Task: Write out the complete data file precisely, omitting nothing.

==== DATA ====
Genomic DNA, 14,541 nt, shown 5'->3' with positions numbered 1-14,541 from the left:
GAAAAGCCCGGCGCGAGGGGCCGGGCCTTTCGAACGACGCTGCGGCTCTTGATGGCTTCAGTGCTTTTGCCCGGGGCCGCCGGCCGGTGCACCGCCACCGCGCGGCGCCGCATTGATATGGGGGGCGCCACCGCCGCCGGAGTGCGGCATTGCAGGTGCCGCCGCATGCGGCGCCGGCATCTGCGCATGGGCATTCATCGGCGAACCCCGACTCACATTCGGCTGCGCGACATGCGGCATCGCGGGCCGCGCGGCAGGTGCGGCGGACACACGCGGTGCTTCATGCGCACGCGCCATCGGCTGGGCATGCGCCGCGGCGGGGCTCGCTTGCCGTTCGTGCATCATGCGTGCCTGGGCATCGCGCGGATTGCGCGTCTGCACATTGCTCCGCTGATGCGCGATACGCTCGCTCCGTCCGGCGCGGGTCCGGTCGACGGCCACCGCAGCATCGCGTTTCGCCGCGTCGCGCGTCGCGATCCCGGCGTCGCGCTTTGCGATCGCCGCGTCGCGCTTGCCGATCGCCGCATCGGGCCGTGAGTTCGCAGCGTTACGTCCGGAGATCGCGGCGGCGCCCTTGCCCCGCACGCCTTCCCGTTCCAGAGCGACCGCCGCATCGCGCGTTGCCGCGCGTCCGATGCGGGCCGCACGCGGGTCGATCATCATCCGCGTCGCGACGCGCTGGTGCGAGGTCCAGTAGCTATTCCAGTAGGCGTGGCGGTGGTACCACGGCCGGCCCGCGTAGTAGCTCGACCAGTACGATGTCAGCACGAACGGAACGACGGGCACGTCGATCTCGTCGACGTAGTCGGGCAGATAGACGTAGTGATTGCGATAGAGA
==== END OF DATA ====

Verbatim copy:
Genomic DNA, 14,541 nt, shown 5'->3' with positions numbered 1-14,541 from the left:
GAAAAGCCCGGCGCGAGGGGCCGGGCCTTTCGAACGACGCTGCGGCTCTTGATGGCTTCAGTGCTTTTGCCCGGGGCCGCCGGCCGGTGCACCGCCACCGCGCGGCGCCGCATTGATATGGGGGGCGCCACCGCCGCCGGAGTGCGGCATTGCAGGTGCCGCCGCATGCGGCGCCGGCATCTGCGCATGGGCATTCATCGGCGAACCCCGACTCACATTCGGCTGCGCGACATGCGGCATCGCGGGCCGCGCGGCAGGTGCGGCGGACACACGCGGTGCTTCATGCGCACGCGCCATCGGCTGGGCATGCGCCGCGGCGGGGCTCGCTTGCCGTTCGTGCATCATGCGTGCCTGGGCATCGCGCGGATTGCGCGTCTGCACATTGCTCCGCTGATGCGCGATACGCTCGCTCCGTCCGGCGCGGGTCCGGTCGACGGCCACCGCAGCATCGCGTTTCGCCGCGTCGCGCGTCGCGATCCCGGCGTCGCGCTTTGCGATCGCCGCGTCGCGCTTGCCGATCGCCGCATCGGGCCGTGAGTTCGCAGCGTTACGTCCGGAGATCGCGGCGGCGCCCTTGCCCCGCACGCCTTCCCGTTCCAGAGCGACCGCCGCATCGCGCGTTGCCGCGCGTCCGATGCGGGCCGCACGCGGGTCGATCATCATCCGCGTCGCGACGCGCTGGTGCGAGGTCCAGTAGCTATTCCAGTAGGCGTGGCGGTGGTACCACGGCCGGCCCGCGTAGTAGCTCGACCAGTACGATGTCAGCACGAACGGAACGACGGGCACGTCGATCTCGTCGACGTAGTCGGGCAGATAGACGTAGTGATTGCGATAGAGA